One of microfinance’s major achievements has been to empower women in societies that relegate women to a second-class status. At Negros Women for Tomorrow, 98% of clients are women. The rationale behind lending to women is that they are more reliable, family-oriented, and stationary. Women are more likely to spend the money on things like education and health care. One of the major themes of this blog is to highlight the interconnectedness of the impacts of microfinance. Giving women a livelihood pays dividends.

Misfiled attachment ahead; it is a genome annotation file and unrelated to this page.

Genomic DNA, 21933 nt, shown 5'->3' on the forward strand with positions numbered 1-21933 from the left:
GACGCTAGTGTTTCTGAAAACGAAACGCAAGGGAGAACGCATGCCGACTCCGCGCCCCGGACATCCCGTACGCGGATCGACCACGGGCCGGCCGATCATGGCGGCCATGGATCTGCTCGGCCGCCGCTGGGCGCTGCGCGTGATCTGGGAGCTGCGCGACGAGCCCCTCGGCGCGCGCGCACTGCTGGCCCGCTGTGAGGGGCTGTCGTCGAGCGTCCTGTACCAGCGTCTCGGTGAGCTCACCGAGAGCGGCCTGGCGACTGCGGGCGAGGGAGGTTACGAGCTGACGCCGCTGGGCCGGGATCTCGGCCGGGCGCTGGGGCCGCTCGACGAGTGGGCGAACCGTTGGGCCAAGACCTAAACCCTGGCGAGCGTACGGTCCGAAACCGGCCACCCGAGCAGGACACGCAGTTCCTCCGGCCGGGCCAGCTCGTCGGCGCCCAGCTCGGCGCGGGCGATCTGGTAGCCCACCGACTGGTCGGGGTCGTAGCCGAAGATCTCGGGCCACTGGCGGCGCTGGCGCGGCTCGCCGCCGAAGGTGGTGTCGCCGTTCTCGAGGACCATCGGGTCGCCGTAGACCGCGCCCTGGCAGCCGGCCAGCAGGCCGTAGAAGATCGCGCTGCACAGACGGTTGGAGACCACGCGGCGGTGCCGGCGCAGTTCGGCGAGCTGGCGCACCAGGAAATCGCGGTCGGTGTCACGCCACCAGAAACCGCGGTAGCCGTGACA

Empowering women to start a business not only gives them the respect that comes with being the breadwinner, but also makes them more influential in decisions made in the home and reduces their dependence on a partner. A widow that has relied on her husband will be reduced to poverty without grown children to support her. If having a large family was once a retirement plan, giving women a source of income could have positive ramifications for family planning. These are only a few of the examples of the benefits of empowering women. The effectiveness of microfinance at achieving this end is often disputed. In my experience, it is something very real and apparent. The degree to which microfinance has contributed is certainly open to debate. However, this post is not about women’s empowerment. It is about the role of the husband in making microfinance effective. Continue reading